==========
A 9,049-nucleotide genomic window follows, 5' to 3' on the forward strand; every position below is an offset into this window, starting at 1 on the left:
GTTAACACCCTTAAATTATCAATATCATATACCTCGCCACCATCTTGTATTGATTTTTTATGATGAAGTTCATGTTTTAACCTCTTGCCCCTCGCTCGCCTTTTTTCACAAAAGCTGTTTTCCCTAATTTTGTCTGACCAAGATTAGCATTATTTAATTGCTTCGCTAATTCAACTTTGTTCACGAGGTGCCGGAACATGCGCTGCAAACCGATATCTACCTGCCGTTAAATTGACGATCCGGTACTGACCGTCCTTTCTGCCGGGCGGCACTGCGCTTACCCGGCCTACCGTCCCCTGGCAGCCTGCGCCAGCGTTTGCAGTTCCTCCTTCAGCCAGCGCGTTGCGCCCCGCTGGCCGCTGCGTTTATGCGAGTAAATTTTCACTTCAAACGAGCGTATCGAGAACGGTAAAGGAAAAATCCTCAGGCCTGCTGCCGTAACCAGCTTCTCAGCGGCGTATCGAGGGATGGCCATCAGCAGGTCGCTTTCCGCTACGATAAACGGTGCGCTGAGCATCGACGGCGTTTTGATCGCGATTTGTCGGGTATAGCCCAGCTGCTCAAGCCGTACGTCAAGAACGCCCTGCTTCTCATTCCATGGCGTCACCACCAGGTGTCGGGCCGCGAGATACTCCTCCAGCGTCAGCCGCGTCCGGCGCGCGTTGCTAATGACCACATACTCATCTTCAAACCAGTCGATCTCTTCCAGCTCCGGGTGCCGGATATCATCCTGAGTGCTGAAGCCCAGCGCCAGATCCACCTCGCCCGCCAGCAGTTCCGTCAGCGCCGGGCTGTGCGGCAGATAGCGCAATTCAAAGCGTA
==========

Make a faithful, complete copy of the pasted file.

A 9,049-nucleotide genomic window follows, 5' to 3' on the forward strand; every position below is an offset into this window, starting at 1 on the left:
GTTAACACCCTTAAATTATCAATATCATATACCTCGCCACCATCTTGTATTGATTTTTTATGATGAAGTTCATGTTTTAACCTCTTGCCCCTCGCTCGCCTTTTTTCACAAAAGCTGTTTTCCCTAATTTTGTCTGACCAAGATTAGCATTATTTAATTGCTTCGCTAATTCAACTTTGTTCACGAGGTGCCGGAACATGCGCTGCAAACCGATATCTACCTGCCGTTAAATTGACGATCCGGTACTGACCGTCCTTTCTGCCGGGCGGCACTGCGCTTACCCGGCCTACCGTCCCCTGGCAGCCTGCGCCAGCGTTTGCAGTTCCTCCTTCAGCCAGCGCGTTGCGCCCCGCTGGCCGCTGCGTTTATGCGAGTAAATTTTCACTTCAAACGAGCGTATCGAGAACGGTAAAGGAAAAATCCTCAGGCCTGCTGCCGTAACCAGCTTCTCAGCGGCGTATCGAGGGATGGCCATCAGCAGGTCGCTTTCCGCTACGATAAACGGTGCGCTGAGCATCGACGGCGTTTTGATCGCGATTTGTCGGGTATAGCCCAGCTGCTCAAGCCGTACGTCAAGAACGCCCTGCTTCTCATTCCATGGCGTCACCACCAGGTGTCGGGCCGCGAGATACTCCTCCAGCGTCAGCCGCGTCCGGCGCGCGTTGCTAATGACCACATACTCATCTTCAAACCAGTCGATCTCTTCCAGCTCCGGGTGCCGGATATCATCCTGAGTGCTGAAGCCCAGCGCCAGATCCACCTCGCCCGCCAGCAGTTCCGTCAGCGCCGGGCTGTGCGGCAGATAGCGCAATTCAAAGCGTA